To drive a car in the United Kingdom, drivers are required to hold a driving license issued by either the Driver and Vehicle Licensing Agency (DVLA, for residents of Wales, England and Scotland) or Driver & Vehicle Agency (DVA, for residents of Northern Ireland). The credit card-sized license issued is a European driving license, which allows the bearer to drive in all 32 member states of the European Economic Area (EEA). Conversely, any citizen from the 32 EEA countries is also allowed to drive a vehicle in the United Kingdom using a similar driving license, which is identified using a colour photograph and a unique 16-character number.
Foreign visitors from outside of the EEA may use their existing licenses issued from their country of origin for a period of 12 months from the date when they first enter UK. After one year (with the exception of American citizens), they are required to apply to exchange their licenses. The license exchange form is available from most Post Office branches and all MOT Test Centres. Applicants will be required to attach proof of identity, proof of residency and a recent passport-sized photograph with their application to the DVLA or DVA. No fees are incurred for exchanges.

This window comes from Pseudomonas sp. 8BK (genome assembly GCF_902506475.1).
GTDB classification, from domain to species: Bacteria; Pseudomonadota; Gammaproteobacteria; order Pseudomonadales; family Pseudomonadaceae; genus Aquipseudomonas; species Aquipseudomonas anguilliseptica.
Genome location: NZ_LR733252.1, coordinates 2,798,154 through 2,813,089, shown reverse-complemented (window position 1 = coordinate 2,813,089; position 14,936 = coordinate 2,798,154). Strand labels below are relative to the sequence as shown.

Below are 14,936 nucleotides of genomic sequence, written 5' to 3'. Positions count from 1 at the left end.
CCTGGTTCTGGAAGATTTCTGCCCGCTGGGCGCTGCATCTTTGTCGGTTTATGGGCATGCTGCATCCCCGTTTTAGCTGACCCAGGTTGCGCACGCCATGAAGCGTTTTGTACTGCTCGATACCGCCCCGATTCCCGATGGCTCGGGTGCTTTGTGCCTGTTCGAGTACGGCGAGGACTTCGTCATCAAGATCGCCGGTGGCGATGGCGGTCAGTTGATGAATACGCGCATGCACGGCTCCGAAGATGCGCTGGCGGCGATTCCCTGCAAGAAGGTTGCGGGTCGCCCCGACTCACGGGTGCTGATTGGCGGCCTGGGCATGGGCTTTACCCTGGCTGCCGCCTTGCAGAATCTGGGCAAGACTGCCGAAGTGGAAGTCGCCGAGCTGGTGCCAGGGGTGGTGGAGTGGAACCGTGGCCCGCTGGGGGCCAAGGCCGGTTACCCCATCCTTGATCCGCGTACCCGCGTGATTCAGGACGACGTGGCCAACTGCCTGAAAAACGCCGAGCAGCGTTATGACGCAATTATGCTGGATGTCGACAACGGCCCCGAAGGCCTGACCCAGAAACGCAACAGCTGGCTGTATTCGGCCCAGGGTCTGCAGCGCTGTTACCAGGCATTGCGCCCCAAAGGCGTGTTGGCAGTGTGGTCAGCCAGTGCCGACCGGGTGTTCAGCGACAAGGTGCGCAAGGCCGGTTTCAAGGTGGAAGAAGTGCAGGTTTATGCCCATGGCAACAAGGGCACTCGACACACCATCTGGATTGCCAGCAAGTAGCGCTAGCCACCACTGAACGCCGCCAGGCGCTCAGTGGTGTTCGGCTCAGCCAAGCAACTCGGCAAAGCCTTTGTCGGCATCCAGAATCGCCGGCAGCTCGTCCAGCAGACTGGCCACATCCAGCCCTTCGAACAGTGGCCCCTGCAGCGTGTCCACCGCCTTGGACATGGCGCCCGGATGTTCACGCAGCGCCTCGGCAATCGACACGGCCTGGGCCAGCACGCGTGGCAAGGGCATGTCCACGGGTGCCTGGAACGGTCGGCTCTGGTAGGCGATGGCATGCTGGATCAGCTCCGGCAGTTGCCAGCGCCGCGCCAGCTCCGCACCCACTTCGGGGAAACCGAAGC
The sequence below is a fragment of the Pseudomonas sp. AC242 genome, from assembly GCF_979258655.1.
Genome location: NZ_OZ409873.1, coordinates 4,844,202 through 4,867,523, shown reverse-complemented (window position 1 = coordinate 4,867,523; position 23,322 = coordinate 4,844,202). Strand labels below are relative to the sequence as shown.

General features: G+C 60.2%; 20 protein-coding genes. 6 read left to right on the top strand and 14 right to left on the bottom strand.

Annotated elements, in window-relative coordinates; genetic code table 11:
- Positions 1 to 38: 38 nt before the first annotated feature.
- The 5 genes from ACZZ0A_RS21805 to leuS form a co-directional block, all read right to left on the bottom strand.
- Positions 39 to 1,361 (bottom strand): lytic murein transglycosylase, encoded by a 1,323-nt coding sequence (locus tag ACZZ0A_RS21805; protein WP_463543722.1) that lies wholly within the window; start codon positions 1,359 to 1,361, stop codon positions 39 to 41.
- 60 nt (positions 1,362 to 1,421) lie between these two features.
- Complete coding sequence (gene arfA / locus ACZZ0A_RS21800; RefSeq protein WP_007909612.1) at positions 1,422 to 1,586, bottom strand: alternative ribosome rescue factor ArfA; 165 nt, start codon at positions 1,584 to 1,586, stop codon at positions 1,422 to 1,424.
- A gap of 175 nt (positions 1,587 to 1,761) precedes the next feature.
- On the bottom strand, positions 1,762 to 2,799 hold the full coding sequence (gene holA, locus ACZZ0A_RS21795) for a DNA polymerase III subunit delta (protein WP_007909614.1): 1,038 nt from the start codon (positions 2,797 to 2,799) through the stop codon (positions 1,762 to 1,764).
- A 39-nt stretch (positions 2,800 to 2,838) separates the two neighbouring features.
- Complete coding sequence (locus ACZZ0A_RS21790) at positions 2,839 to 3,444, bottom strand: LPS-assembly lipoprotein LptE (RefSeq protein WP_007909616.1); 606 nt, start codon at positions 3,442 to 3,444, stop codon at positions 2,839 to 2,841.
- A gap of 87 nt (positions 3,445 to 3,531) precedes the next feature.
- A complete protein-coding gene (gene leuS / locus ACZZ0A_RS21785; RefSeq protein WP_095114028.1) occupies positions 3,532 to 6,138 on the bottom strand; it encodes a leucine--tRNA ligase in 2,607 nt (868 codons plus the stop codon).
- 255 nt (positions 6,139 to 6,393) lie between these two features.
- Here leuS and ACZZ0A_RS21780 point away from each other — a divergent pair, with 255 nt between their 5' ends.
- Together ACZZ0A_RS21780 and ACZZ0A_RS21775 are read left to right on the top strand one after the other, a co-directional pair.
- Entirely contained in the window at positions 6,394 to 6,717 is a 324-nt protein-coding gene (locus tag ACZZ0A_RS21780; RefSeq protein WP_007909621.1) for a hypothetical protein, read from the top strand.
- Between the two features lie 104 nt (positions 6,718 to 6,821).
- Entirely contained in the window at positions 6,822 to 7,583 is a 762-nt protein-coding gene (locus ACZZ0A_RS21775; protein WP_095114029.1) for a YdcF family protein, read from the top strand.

Owing to the fact that American driving licenses are issued and administered by individual states (and states are constitutionally prevented from entering into treaties with foreign governments), Americans are required to directly apply for a British driving license and take a driving test if they intend to drive beyond the first year of residency in Great Britain. The application fee is currently at £62.50.
All vehicles used on UK roads must have motor insurance coverage. Driving in a car without motor insurance, even a rented car, can lead fines and penalty points (which could lead to suspension, depending on your record). Remember to bring along, if any, proof of international travel insurance when driving.
Drivers are required to produce proof of ownership or rental agreement when asked by law enforcement officials. If you have a UK private plate then it must follow legal requirements to comply with the DVLA
It's recommended to keep a copy of a European Accident Statement (EAS) form in your car. Ask you insurer, car rental agency or even hotel concierge for a copy. The EAS is a widely used medium in Europe after accidents to facilitate the exchange of information and establish facts of an incident.
While not compulsory, it is highly advisable to subscribe to a breakdown cover to ensure you are not left stranded on a lonely stretch of road in the middle of the night.